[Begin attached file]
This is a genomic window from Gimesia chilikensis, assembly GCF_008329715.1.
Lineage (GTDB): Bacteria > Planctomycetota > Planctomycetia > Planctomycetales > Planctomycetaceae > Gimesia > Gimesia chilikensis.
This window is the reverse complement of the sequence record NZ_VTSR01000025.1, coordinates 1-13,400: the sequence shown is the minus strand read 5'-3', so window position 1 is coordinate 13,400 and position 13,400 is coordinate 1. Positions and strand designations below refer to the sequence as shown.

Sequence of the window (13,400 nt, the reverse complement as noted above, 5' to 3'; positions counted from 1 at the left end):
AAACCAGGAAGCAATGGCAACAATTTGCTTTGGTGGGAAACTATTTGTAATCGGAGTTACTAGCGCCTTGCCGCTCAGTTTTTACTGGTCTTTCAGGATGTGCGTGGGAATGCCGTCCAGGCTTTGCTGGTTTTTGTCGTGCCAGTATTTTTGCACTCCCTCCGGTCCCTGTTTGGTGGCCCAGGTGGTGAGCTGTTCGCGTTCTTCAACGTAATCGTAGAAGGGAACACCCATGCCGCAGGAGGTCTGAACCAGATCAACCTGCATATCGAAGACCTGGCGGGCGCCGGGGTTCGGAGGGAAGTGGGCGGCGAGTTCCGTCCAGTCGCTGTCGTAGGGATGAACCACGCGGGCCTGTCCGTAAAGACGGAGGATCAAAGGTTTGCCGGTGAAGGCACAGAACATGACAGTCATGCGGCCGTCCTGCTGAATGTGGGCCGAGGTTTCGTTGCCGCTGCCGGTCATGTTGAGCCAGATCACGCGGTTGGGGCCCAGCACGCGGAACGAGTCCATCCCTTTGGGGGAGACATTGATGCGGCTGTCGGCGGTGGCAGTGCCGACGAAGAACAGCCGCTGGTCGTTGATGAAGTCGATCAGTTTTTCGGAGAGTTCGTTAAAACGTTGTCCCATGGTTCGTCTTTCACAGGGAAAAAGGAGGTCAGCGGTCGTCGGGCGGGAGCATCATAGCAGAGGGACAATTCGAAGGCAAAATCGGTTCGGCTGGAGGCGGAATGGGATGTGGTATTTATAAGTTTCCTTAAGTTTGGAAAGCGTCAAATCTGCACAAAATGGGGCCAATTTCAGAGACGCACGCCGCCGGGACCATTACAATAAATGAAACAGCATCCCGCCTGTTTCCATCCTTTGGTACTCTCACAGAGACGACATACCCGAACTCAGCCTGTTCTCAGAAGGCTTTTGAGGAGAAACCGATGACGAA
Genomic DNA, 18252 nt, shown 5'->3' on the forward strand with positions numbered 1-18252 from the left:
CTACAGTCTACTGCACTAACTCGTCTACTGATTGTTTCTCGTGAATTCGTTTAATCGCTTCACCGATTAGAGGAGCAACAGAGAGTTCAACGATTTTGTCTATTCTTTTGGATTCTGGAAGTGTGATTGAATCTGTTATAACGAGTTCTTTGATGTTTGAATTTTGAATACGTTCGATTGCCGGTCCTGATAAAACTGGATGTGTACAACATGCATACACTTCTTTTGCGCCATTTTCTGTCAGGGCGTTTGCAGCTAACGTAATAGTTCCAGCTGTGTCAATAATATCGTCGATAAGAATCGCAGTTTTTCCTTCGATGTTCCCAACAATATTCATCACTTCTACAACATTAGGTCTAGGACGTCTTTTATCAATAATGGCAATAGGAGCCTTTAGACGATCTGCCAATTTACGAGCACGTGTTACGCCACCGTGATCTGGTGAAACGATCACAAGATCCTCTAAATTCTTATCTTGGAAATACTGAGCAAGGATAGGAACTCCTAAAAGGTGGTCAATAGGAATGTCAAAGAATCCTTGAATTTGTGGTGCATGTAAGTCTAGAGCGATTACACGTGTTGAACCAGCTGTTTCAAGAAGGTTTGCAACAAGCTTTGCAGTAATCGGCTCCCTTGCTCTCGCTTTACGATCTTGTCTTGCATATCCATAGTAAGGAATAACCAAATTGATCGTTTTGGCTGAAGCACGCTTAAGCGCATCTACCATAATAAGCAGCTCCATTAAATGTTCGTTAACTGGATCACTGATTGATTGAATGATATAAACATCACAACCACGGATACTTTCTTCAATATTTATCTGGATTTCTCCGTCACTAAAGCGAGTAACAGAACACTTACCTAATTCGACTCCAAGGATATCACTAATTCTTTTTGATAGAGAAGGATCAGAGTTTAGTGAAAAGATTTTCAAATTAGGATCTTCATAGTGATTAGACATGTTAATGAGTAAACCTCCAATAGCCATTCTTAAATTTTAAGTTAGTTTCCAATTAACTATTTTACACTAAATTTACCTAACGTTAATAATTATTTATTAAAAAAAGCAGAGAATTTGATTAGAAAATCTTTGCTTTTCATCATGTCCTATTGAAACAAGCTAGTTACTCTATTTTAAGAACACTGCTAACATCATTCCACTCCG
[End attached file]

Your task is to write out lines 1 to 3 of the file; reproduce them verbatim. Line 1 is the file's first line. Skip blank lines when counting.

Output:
This is a genomic window from Gimesia chilikensis, assembly GCF_008329715.1.
Lineage (GTDB): Bacteria > Planctomycetota > Planctomycetia > Planctomycetales > Planctomycetaceae > Gimesia > Gimesia chilikensis.
This window is the reverse complement of the sequence record NZ_VTSR01000025.1, coordinates 1-13,400: the sequence shown is the minus strand read 5'-3', so window position 1 is coordinate 13,400 and position 13,400 is coordinate 1. Positions and strand designations below refer to the sequence as shown.